• It’s very bizarre, but the sound guys provide the slate, even though they don’t use it. And it’s similarly bizarre that the production audio recordist has to make sure this information is in his file metadata while the camera simply relies on the slate and more often than not has no scene metadata.

The very first frame of every head slated shot should include the slate filling the view, sticks open. This makes for easier post production.

Again, the script supervisor is your guide here, but a quick refresher on scene numbers: In the United States, the first “setup” of every scene is slated with the scene number. When you change focal length or camera position, it’s the letter that changes. For example: Scene 12 would be your first setup. Then 12A, 12B, etc. If a given scene puts you past the end of the alphabet start again with 12AA. Remember, however, shooting order is usually different than scene order. Don’t forget to increment the take number.

Timecode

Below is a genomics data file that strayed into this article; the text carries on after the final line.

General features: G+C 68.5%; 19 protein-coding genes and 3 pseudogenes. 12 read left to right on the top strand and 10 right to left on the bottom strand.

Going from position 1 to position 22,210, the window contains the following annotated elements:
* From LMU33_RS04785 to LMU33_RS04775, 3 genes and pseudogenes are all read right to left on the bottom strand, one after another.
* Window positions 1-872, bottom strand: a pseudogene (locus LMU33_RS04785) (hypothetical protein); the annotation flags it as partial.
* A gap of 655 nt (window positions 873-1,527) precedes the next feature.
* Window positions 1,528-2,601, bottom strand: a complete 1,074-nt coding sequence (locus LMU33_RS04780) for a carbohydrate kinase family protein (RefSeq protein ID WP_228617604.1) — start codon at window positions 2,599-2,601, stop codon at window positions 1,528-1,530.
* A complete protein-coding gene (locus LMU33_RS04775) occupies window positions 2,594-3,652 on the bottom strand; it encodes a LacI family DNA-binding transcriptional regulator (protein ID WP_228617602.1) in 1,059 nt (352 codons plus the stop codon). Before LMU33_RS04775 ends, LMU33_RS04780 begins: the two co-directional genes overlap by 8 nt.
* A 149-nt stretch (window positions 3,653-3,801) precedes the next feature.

There’s more depth on this in the technical timecode section, but we’ll cover the gist here. Timecode is used for various things, but for the purposes of audio, it’s basically a universal clock. Sure you can record video and audio separately and then manually sync them in post, but there’s an easier way: If every recording device, cameras, audio recorders, etc. had an internal clock which was reasonably accurate, then all the devices could be set to the correct time and left to run. Then in post, all one has to do is tell software to look at the timecode time and line everything up automatically. This means you pick one device containing your master timecode and “jam sync” or just “jam” the other devices to it. A common approach is to use your audio field recorder’s internal clock and jam all the cameras to it. Depending on how accurate the cameras’ internal clocks are, you may be able to leave them running all day. The reality is most cameras, even high-end ones, drift substantially. This means they need to be re-jammed at lunch break. The smart slate can also be used to jam, not just to receive sync. Alternatively, you leave a small, accurate clock (e.g. LockIt or Tentacle) stuck on the camera, feeding it the correct time all day.